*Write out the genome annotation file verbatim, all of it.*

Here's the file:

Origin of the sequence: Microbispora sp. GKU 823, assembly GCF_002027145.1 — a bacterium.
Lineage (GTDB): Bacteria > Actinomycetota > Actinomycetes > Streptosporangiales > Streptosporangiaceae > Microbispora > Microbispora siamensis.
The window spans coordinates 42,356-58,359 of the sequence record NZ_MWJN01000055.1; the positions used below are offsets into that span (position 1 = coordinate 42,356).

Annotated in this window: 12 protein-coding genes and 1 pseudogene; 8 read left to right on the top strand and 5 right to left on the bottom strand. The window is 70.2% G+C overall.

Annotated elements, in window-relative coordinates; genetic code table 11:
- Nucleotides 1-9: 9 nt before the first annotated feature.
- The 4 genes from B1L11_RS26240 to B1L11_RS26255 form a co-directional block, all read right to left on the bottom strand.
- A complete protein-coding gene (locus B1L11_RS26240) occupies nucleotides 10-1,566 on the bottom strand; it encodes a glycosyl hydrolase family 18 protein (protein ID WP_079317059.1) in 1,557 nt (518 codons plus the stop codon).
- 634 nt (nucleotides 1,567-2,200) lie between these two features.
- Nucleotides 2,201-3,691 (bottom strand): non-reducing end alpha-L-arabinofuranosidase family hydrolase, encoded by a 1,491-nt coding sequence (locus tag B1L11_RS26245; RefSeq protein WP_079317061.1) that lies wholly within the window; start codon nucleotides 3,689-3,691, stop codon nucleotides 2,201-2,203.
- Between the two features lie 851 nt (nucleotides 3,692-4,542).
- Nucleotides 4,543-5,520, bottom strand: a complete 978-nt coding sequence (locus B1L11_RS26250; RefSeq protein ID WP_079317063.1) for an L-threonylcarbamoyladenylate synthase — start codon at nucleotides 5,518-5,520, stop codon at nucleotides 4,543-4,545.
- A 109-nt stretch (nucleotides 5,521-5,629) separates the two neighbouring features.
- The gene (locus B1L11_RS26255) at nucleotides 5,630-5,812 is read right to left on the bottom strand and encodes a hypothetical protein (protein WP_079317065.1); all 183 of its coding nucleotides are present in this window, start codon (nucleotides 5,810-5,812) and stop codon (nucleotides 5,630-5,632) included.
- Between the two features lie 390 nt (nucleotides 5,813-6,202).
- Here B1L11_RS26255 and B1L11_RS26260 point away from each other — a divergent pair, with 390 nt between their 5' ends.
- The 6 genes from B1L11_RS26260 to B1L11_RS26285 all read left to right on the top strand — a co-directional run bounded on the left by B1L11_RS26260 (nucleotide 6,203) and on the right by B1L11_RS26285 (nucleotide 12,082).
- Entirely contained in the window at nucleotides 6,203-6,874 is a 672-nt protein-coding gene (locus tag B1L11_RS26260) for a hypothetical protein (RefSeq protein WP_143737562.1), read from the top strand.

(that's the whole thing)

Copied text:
Origin of the sequence: Microbispora sp. GKU 823, assembly GCF_002027145.1 — a bacterium.
Lineage (GTDB): Bacteria > Actinomycetota > Actinomycetes > Streptosporangiales > Streptosporangiaceae > Microbispora > Microbispora siamensis.
The window spans coordinates 42,356-58,359 of the sequence record NZ_MWJN01000055.1; the positions used below are offsets into that span (position 1 = coordinate 42,356).

Annotated in this window: 12 protein-coding genes and 1 pseudogene; 8 read left to right on the top strand and 5 right to left on the bottom strand. The window is 70.2% G+C overall.

Annotated elements, in window-relative coordinates; genetic code table 11:
- Nucleotides 1-9: 9 nt before the first annotated feature.
- The 4 genes from B1L11_RS26240 to B1L11_RS26255 form a co-directional block, all read right to left on the bottom strand.
- A complete protein-coding gene (locus B1L11_RS26240) occupies nucleotides 10-1,566 on the bottom strand; it encodes a glycosyl hydrolase family 18 protein (protein ID WP_079317059.1) in 1,557 nt (518 codons plus the stop codon).
- 634 nt (nucleotides 1,567-2,200) lie between these two features.
- Nucleotides 2,201-3,691 (bottom strand): non-reducing end alpha-L-arabinofuranosidase family hydrolase, encoded by a 1,491-nt coding sequence (locus tag B1L11_RS26245; RefSeq protein WP_079317061.1) that lies wholly within the window; start codon nucleotides 3,689-3,691, stop codon nucleotides 2,201-2,203.
- Between the two features lie 851 nt (nucleotides 3,692-4,542).
- Nucleotides 4,543-5,520, bottom strand: a complete 978-nt coding sequence (locus B1L11_RS26250; RefSeq protein ID WP_079317063.1) for an L-threonylcarbamoyladenylate synthase — start codon at nucleotides 5,518-5,520, stop codon at nucleotides 4,543-4,545.
- A 109-nt stretch (nucleotides 5,521-5,629) separates the two neighbouring features.
- The gene (locus B1L11_RS26255) at nucleotides 5,630-5,812 is read right to left on the bottom strand and encodes a hypothetical protein (protein WP_079317065.1); all 183 of its coding nucleotides are present in this window, start codon (nucleotides 5,810-5,812) and stop codon (nucleotides 5,630-5,632) included.
- Between the two features lie 390 nt (nucleotides 5,813-6,202).
- Here B1L11_RS26255 and B1L11_RS26260 point away from each other — a divergent pair, with 390 nt between their 5' ends.
- The 6 genes from B1L11_RS26260 to B1L11_RS26285 all read left to right on the top strand — a co-directional run bounded on the left by B1L11_RS26260 (nucleotide 6,203) and on the right by B1L11_RS26285 (nucleotide 12,082).
- Entirely contained in the window at nucleotides 6,203-6,874 is a 672-nt protein-coding gene (locus tag B1L11_RS26260) for a hypothetical protein (RefSeq protein WP_143737562.1), read from the top strand.